I have funny feelings about being a tourist. When i visited new york for the first time i was by myself and had 3 days. I made friends with a couple of young guys and we spent our time walking the streets of manhatten and brooklyn trying not to ‘keep looking up’. If i can buy the postcard i generally dont have a desire to see it, give or take a few instances. Rocking up in a car or a bus to take pictures alongside hundreds of other people snapping the same thing seems immensly underwhelming in most cases. You can’t buy a postcard of the local culture or the smells or the tastes of a city. And while your snapping the same images you can buy on a postcard you’re typically missing most of the most interesting differences and new experiences.
So we began each day with no agenda except to see where the day would take us and it worked out every time. We ran barefoot through muddy trails to not-so-secret waterfalls. We jumped in canoes unguided down a river. We became regulars at our favourite taco place. We did early morning yoga with locals. We were strongly advised not to start on the canyon trail after 10am, (it was 1pm) but after my own assessment of the situation (the meanness of the woman advising us, our fitness levels, our desire for something a little bit more adventurous), we decided to go for it. This resulted in a very satisfying adreneline pumping death-defying 10 mile hike with the best views possible of the NaPali coast without a helicopter or kayak. Definitely worth it.
We raced sunset across clifftops and ran early morning along beach fronts. We shopped at KMart and used our discount card at the local grocer. We ate vegan except for the fresh ahi and a couple eggs and just once (after the canyon) we tried the must-have shave ice over mac-icecream. I’m heavier than i was at the start of the trip, but it was totally worth it.
We drank at a local bar and listened to local live music. We sat in local cafes for hours, people watching, reading and sketching tattoo ideas on napkins.
This morning we woke up at 8 to watch the football. (I dont even know myself anymore.) We had spent our last night in a resort near the airport and at breakfast we were sitting next a man named matt and his baby daughter who were from Seattle also.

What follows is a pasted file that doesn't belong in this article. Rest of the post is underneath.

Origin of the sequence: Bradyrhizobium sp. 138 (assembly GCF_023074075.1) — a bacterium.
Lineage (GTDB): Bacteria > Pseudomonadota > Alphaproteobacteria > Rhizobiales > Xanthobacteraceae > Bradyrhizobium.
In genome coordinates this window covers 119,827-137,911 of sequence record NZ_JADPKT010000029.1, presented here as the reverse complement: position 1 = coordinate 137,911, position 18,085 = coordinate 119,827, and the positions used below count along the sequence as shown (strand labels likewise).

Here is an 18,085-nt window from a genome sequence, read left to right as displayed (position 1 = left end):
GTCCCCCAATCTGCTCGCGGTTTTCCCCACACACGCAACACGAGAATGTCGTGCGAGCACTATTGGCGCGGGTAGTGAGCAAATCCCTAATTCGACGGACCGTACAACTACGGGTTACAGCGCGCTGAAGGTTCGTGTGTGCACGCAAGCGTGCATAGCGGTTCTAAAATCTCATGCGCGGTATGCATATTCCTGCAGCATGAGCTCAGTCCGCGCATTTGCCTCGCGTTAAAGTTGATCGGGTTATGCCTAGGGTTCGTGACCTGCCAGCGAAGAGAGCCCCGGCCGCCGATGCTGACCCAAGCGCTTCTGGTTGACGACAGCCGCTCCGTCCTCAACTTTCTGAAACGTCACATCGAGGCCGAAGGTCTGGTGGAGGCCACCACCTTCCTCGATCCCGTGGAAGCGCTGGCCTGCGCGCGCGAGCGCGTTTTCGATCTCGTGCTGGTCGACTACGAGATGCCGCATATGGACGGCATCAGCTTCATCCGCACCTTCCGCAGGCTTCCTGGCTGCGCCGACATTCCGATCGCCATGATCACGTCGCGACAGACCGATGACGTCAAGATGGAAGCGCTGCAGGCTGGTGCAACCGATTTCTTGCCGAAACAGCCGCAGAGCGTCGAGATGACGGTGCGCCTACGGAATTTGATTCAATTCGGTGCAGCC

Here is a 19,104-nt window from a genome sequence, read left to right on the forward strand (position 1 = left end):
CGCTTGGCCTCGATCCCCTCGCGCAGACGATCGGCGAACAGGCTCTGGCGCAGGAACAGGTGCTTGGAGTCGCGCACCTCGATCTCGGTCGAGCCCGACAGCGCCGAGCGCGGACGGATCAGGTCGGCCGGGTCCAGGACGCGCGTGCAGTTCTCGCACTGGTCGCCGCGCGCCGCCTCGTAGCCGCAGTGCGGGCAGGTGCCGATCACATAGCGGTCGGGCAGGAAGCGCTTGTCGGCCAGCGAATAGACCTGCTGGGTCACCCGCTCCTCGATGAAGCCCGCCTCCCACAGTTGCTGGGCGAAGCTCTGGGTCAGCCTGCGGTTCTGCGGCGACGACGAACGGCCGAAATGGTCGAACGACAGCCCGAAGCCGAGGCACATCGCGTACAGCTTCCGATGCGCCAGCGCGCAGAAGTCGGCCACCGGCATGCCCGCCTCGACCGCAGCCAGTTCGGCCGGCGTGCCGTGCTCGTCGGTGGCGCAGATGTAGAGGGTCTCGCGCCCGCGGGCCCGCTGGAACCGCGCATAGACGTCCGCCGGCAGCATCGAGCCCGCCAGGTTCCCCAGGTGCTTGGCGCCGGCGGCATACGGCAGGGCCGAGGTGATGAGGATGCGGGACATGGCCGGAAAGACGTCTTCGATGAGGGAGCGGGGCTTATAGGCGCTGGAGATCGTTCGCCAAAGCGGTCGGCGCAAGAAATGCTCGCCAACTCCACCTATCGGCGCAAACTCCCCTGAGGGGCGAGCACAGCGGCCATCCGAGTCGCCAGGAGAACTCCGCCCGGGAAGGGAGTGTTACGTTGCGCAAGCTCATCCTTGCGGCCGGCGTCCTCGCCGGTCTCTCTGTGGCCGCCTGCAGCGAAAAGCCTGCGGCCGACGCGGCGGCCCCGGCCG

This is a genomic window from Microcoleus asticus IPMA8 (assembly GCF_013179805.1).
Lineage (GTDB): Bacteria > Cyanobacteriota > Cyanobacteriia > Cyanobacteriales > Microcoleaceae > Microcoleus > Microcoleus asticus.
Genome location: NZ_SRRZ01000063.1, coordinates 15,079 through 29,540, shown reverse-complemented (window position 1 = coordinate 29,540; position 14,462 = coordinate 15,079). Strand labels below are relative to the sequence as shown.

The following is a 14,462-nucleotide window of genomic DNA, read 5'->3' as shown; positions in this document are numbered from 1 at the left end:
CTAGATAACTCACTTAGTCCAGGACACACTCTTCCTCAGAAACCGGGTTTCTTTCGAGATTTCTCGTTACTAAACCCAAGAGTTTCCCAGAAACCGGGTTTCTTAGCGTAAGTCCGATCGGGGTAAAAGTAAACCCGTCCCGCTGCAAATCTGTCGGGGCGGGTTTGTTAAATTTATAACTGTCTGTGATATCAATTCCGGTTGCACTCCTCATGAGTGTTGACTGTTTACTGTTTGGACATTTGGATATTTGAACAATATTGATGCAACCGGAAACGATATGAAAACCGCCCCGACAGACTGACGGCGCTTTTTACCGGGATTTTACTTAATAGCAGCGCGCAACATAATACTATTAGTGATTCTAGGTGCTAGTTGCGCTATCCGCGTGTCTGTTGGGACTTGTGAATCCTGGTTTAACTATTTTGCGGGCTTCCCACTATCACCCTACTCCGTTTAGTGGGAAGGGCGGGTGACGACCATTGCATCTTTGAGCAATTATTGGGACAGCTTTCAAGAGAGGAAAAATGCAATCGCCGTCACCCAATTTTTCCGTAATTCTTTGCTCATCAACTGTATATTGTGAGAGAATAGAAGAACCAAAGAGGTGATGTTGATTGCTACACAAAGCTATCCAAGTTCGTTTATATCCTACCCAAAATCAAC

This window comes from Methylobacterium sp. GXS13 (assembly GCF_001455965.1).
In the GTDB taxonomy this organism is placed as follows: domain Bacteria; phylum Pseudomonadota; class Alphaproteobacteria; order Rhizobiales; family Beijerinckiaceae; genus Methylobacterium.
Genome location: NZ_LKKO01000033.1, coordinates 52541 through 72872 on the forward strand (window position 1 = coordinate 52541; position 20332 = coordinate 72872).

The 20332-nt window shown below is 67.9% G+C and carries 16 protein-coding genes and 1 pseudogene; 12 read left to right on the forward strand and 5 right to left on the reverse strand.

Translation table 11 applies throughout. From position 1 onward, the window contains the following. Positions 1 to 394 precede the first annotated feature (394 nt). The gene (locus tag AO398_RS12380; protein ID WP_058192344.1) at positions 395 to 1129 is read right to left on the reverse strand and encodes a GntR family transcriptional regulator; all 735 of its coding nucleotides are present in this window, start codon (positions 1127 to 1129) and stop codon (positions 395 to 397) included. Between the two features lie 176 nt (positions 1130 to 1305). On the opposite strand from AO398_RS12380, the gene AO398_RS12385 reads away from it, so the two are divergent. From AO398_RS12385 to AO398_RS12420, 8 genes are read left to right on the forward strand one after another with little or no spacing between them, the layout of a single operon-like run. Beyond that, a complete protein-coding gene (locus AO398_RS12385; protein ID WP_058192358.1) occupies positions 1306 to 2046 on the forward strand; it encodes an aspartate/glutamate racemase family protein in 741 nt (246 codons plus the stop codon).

At the beginning of our holiday i wondered if one week would be enough. At breakfast i felt my tummy bursting and craving a home-cooked meal. I felt the salt and humidity in my hair. I felt the slight sting of sun on my legs against the chair. I felt the anonymity and ambiguity of the resort. I made funny faces at Matt’s little baby sitting next to us and my heart leaped at the thought of seeing Mika again. One week was definitely enough. One week was perfect.
(Then we landed in Seattle airport in our flip-flops and shorts at 11pm and I quickly changed my mind. It’s too cold. We should have made arrangements for mum to send Mika to us in Hawaii).
6 months in Mexico. What an adventure. A quick re-cap:
When we first arrived I couldn’t help but notice the differences.
I stopped washing my hair (For the record, I lasted 6 weeks. Then I washed it and kinda wished I hadn’t. I’m definitely trying this again!) and stopped using face wash (baking soda & honey are amazing!)
We re-visited some of the same spots we did when I was pregnant.
I fell in love with twilight.
And now we’re off to Seattle to start our next adventure!
- Cheap good avocados, reliably
- The way that people say ‘que hermosa!’ and ‘mira! que bonita‘ all the time when they see Mika
- How the people from the local store always scoop Mika up the second we walk in and play with her til we leave
- How around 5pm when the sun is low, kids play around the streets
- Sunday lunches with Ivan’s mum and brother’s family
- The great typography and bright colors on buildings and taco stands
- The way that the taco stands all start setting up on their corners just before dark, in anticipation for the families and people who will soon head out to eat
- Fresh corn tortillas a 30 second walk away from our house
- Fresh flour tortillas a 2 minute walk away from our house
- The awesome cinema (with new lazyboy reclining chairs and to-your-seat service) that reliably fucks up every movie at some point so we can keep going back for free
- Being able to leave Mika with her grandma and just pop out to see a movie
- Fresh coconut water from the coconut.
- Evening walks where the warm breeze makes it super comfortable being in short shorts and jandals
- Being able to take Mika to see her little cousins whenever we like
- Hanging out with Ivan all day, everyday, whenever we feel like it
- And for some reason the lack of variety here, making beans and vegetables the most desirable meal option for multiple days in a row will surely have some kind of nostalgic appeal to it one day
We have been in Mexico for waaaay too long now. As much as I love spending time with Ivan’s family, I am so excited to have more human interaction on a daily basis that isn’t through Skype. As much as I love that avocados and limes are so cheap, I can’t wait to have a full variety of vegetables to choose from. I can’t wait to buy vegetables that aren’t wilted or already dead.